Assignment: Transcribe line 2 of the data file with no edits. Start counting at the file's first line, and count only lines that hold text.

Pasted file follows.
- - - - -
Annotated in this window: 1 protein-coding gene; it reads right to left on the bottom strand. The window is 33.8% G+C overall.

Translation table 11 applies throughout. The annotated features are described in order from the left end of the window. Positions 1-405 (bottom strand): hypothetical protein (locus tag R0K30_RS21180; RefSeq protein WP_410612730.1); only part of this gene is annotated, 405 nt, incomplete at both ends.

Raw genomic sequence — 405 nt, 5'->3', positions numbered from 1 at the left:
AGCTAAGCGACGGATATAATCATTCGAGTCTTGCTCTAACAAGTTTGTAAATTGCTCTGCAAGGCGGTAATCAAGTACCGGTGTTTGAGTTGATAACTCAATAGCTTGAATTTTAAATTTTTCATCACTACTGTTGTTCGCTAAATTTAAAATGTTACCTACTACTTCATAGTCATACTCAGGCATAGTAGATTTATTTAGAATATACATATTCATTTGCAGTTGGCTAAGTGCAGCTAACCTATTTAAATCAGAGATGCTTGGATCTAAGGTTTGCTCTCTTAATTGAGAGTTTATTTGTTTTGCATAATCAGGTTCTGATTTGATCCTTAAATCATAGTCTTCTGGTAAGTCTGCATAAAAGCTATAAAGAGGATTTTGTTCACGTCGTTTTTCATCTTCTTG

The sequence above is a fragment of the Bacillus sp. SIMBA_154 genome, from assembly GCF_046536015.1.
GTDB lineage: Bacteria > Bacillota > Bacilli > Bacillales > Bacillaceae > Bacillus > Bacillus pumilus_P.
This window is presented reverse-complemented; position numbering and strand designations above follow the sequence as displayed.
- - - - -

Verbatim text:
Translation table 11 applies throughout. The annotated features are described in order from the left end of the window. Positions 1-405 (bottom strand): hypothetical protein (locus tag R0K30_RS21180; RefSeq protein WP_410612730.1); only part of this gene is annotated, 405 nt, incomplete at both ends.